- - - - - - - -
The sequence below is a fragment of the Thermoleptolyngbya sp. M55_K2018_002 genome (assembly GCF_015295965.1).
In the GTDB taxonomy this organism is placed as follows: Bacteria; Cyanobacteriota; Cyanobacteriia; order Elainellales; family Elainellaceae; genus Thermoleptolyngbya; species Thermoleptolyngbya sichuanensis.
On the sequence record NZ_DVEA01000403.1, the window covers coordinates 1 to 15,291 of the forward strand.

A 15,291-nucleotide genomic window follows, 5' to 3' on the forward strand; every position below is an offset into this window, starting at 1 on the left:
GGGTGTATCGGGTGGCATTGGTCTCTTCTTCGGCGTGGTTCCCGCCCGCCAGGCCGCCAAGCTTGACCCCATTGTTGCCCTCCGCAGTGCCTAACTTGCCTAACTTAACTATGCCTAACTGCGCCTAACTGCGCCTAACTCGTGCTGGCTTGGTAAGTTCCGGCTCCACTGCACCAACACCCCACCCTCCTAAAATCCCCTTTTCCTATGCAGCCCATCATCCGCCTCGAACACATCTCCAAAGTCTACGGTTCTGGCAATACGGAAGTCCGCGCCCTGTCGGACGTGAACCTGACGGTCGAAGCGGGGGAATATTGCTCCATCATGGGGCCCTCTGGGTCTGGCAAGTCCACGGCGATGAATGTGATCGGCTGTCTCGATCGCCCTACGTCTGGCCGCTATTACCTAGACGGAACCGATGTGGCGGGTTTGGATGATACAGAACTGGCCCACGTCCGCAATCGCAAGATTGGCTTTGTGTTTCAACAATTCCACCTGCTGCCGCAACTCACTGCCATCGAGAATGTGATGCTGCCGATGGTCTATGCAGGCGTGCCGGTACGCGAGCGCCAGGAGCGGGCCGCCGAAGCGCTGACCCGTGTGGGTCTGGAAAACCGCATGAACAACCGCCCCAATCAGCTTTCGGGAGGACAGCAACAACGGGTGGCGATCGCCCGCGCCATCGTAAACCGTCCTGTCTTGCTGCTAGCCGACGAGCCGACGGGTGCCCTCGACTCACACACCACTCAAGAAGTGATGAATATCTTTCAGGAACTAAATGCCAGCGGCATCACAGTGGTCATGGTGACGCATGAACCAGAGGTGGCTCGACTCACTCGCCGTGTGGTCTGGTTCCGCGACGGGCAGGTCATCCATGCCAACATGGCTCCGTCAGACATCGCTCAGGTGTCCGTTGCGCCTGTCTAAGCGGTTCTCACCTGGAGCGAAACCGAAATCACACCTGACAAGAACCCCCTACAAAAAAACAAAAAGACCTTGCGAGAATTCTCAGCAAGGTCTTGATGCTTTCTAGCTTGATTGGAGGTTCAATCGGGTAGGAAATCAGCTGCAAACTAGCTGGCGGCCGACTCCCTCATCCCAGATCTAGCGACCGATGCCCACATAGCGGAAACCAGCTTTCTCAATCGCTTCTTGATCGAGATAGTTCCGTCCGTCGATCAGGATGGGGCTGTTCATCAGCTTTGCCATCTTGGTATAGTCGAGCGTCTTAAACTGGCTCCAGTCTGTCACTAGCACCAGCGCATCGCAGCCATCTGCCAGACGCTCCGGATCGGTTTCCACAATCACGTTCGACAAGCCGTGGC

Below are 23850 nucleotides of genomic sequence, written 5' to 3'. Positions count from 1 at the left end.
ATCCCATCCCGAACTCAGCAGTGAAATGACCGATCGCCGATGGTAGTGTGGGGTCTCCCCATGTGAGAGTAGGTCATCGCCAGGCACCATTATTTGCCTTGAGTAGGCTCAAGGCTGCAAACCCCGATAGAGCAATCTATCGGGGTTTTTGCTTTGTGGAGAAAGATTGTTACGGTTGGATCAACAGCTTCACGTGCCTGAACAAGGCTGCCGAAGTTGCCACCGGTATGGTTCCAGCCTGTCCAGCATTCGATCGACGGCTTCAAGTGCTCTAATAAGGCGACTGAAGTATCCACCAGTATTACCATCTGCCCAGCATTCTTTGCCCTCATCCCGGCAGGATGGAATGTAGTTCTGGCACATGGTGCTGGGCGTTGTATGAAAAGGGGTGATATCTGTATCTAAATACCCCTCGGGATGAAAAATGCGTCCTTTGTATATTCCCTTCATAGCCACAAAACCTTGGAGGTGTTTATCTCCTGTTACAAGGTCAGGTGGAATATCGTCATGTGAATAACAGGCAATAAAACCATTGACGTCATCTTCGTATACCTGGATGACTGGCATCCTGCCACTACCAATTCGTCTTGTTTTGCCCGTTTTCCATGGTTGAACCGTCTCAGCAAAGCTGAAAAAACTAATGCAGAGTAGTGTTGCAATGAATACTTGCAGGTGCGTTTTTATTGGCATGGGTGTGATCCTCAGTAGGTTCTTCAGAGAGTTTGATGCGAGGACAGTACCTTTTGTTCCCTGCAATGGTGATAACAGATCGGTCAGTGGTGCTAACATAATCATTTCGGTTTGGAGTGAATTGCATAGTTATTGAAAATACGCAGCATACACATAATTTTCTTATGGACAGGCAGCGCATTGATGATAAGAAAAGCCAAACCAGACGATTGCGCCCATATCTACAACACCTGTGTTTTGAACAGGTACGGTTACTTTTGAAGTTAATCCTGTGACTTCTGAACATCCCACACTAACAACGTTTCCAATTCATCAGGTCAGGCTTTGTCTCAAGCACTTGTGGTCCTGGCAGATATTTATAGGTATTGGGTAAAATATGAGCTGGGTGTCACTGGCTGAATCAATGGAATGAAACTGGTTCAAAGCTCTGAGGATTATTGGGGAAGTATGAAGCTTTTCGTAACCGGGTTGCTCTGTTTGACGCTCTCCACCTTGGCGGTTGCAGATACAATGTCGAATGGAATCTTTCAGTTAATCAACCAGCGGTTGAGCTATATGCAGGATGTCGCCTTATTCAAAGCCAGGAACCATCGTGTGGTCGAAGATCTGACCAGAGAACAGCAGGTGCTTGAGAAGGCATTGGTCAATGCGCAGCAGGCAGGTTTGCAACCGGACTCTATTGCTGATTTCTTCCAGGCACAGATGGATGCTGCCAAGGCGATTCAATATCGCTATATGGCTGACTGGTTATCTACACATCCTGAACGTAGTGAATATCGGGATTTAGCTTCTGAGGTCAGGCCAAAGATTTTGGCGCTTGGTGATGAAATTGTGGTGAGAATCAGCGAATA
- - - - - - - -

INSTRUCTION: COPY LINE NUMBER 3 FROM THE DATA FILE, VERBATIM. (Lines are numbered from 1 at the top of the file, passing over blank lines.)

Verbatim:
On the sequence record NZ_DVEA01000403.1, the window covers coordinates 1 to 15,291 of the forward strand.